I am grateful for moments of magic in the classroom.

May we walk in Beauty!

Gratitudes

Magic Happens

Gratitude List:
1. I love writing poems in November, and I am always relieved when November is over.
2. Some days, you just let the students hijack the lesson and magic happens as they tell their own stories.
3. Morning mists and magenta sunrises
4. Trying again after you fail
5. The open spaces of a weekend

May we walk in Beauty!

Gratitudes, Musings, Poems, Poetry Prompts

Guardian of Dreams

Today’s Prompt is similar to an earlier one, with a single letter change: ______ of _____

Guardian of Dreams
by Beth Weaver-Kreider

She rises from the shadows
when you wander in the dreamscape.
She stands above the doorway
and awaits your greeting.
She gives you the gift of her name
and stands aside that you may pass inward.


Gratitude List:
1. Enough leftovers for supper. What an odd, delightful mashup it was: Valerie’s lentil and collard soup as the base, with the leftover chicken curry and rice and some leftover noodles. Injera and oatmeal bread.
2. Dreams with messages.
3. Catching my breath. A little.
4. That pink cloud this morning. Breath-taking.
5. Rivers of crows in the sky.

May we walk in Beauty!


Last Night’s Gripping Dream:
We’ve moved to a new house, set on a hill above the barn. From the house, a small row of bushes obscures all but the top of the barn. As we explore the new barn, we’re a little overwhelmed by all the rusty junk and hay bales and mess. Cobwebs are everywhere, and it’s dark and dingy. We hear people walking around upstairs, but we’re too scared to go up there, so I yell, “Get out of our barn!” We go back up to the house.

A little while later, it has snowed, and we see that someone has shoveled all around the barn. We decide we have to confront the squatters. We get in the big red truck and race down the hill, right through the shoveled area and plow into a snowbank.

As we walk up to the barn door, we see a woman crouching in the bushes on the roof area above the barn door. She’s enormous. Heavy, sumo-style, and maybe eight or ten feet tall. She has a Renaissance-style hairdo with a pink rose, and she is completely naked. Her skin is a mocha color and she has enormous and compelling eyes.  I ask her her name. She says it’s Panella. (Or Panadella.) I do not feel threatened or anxious about her–I feel like she is sort of a guardian.

Inside, we are utterly astounded. Someone has, in an incredibly short period of time, completely cleaned the barn. The junk is gone. The hay bales and cobwebs are gone. There’s fresh plaster on the walls, neatly placed between barn beams. It’s gently lit, all over, upstairs and down. There must be fifty or sixty people in the barn. One woman is wearing silver body paint, head to foot. She and the others we first encounter seem a little startling, and not particularly friendly, but not threatening. The others we meet are friendlier, eager to show us around, to talk. It’s definitely my kind of party, no loud noises, sort of hushed conversations, but people everywhere, threading themselves through the space.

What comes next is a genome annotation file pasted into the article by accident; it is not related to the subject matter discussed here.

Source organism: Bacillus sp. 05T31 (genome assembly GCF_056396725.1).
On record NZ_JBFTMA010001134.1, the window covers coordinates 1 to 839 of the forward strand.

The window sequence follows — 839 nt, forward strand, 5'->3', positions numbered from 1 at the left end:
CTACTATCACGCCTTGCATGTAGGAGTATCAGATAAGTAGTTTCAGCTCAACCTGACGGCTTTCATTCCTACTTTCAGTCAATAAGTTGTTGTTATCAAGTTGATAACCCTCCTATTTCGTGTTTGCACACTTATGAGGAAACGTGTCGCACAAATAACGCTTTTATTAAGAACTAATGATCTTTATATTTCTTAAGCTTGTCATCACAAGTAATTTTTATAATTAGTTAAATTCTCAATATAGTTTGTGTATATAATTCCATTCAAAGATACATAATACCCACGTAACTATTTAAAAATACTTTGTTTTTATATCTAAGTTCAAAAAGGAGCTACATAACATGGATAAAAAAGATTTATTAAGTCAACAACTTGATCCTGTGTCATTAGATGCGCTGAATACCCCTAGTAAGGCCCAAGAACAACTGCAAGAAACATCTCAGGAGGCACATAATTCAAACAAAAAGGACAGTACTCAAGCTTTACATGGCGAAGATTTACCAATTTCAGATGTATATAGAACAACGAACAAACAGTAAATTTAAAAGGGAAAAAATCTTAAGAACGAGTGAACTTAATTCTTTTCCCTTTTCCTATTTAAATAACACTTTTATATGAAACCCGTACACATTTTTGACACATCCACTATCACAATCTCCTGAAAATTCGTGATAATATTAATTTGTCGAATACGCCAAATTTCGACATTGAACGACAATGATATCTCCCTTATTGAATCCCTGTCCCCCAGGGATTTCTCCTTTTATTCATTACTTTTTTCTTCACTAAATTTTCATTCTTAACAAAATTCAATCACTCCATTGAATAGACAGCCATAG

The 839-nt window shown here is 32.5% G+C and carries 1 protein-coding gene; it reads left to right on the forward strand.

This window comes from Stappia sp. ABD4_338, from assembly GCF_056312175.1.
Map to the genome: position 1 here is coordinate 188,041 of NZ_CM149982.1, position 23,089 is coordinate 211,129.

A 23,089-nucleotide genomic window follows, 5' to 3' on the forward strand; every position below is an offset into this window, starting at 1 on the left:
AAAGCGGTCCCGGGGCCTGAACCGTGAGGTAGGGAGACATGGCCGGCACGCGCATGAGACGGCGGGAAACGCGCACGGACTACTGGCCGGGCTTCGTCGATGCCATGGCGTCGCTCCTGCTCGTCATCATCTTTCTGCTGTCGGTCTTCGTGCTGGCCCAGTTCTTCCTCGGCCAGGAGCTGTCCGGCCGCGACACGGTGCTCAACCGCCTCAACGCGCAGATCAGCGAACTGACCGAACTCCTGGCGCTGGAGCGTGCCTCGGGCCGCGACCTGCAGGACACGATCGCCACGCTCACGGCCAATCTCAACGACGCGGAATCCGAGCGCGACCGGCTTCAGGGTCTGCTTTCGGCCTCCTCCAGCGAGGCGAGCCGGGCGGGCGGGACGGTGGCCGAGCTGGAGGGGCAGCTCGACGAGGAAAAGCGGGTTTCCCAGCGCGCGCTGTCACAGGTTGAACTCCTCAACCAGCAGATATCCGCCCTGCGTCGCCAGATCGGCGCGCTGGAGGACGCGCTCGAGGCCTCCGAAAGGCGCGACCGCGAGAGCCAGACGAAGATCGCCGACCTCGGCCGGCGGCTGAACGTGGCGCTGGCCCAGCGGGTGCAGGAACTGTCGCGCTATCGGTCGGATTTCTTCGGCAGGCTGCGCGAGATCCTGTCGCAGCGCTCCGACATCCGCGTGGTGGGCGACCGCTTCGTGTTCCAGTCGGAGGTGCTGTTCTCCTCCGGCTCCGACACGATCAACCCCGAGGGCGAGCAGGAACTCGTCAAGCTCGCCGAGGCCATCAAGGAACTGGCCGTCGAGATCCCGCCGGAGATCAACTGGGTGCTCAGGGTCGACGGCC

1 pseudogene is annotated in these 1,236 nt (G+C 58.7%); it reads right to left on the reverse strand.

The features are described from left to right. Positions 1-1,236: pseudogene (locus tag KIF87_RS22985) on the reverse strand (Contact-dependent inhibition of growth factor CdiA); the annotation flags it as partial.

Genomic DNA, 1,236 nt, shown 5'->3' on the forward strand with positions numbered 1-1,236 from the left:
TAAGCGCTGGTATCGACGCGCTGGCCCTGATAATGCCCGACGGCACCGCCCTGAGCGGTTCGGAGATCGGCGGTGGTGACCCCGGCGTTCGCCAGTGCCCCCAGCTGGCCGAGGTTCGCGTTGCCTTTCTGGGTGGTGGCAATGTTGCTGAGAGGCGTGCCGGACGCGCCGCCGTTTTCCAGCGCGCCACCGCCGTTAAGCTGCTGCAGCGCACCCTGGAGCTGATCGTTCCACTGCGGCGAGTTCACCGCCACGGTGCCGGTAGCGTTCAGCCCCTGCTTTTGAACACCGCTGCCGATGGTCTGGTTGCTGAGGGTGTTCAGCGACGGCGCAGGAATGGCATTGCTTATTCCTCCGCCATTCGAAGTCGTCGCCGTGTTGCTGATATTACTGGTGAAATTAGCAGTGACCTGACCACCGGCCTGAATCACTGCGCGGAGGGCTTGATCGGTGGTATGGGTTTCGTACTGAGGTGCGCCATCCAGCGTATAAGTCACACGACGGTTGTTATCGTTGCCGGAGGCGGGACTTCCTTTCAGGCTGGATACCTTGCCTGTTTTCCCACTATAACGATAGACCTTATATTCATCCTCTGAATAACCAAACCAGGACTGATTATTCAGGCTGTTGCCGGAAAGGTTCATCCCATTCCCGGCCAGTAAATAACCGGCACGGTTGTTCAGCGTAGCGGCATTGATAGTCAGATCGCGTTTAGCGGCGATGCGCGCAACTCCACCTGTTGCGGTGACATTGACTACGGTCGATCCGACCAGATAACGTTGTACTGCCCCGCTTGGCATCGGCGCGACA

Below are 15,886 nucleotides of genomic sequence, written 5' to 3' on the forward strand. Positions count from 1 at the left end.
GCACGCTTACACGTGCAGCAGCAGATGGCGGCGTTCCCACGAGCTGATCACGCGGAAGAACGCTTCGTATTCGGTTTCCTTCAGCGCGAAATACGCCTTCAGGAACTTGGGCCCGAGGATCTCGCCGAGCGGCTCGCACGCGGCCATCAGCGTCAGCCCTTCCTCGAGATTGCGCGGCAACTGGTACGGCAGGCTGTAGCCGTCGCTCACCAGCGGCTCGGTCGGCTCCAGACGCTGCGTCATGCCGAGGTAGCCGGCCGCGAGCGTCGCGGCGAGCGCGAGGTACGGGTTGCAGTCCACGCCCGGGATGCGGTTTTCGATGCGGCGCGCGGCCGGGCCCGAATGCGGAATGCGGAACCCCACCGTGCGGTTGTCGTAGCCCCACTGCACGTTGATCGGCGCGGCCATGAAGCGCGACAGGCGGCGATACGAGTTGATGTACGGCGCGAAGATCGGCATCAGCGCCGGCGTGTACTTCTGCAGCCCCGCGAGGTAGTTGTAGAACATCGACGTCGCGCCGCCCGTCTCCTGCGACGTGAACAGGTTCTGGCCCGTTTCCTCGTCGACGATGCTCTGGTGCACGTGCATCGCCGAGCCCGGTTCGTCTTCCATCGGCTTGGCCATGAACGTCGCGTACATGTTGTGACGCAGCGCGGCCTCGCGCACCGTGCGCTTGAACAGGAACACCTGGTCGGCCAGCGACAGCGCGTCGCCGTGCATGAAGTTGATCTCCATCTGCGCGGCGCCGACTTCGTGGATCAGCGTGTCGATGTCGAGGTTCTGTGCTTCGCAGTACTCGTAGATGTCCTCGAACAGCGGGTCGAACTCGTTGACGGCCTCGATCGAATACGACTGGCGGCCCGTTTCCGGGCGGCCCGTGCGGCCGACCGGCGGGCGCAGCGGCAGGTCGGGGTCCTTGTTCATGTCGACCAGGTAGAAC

It is furnished like a house, and downstairs there is an enormous walk-in fireplace with a sort of ditch in front of the fire, and water running through the ditch. In front of that are lit candles. I am aware of how carefully people have placed the candles within the fireplace area, in order to be safe. They take us outside to show us the incredible compost pile they’ve created. They point up the hill to the other neighbors’ house. “Those are the hippie neighbors,” they say. The hippie neighbors’ house is a pavilion-style despite the frigid weather, and the hippie neighbors have their feet up on a low all, and they’re drinking and smoking.

Actually, the ones who’ve created this space aren’t here. They’ve gone out and left their friends there to have a party. There’s a young woman–I think her name is Elise–who used to go to the Waldorf School. A young man is a graduate of LMS. And there’s a third.

I feel incredibly drawn to this dream. There in my inner world, a space I tend to neglect in the rush of the daily, where I thought there would be clutter and ruin, are inviting rooms filled with energy and innovation. Jon pointed out that two of the Creators are from schools where I have taught, so I am wondering if the third might be a BCCC student. After a challenging morning conversation about some of the issues some of our students are experiencing, I spent a good part of yesterday worrying about my students, wondering if I have been doing enough to educate my students about racism and misogyny, about recognizing their entitlement and privilege.  I feel like this dream was a message from my deeper self that I need to trust that the daily work bears its fruit, that these people will have the creativity and resilience to create healthy lives.  And Panella? I think She is my Guardian.

Gratitudes

Mirror in the Hands of God

“The truth was a mirror in the hands of God. It fell, and broke into pieces. Everybody took a piece of it, and they looked at it and thought they had the truth.” –Rumi
*
“Keep me away from the wisdom which does not cry, the philosophy which does not laugh and the greatness which does not bow before children.”
~ Khalil Gibran
*
“If you are neutral in a situation of injustice, you have chosen the side of the oppressor.” –Desmond Tutu
*
“In a moment of pure frustration today, I realized that there is no angry way to say ‘bubbles.'” –Anonymous
*
“God is an artist. It invented the giraffe, the elephant, and the cat. It has no real style, it just goes on trying other things.” ~Pablo Picasso


Gratitude List: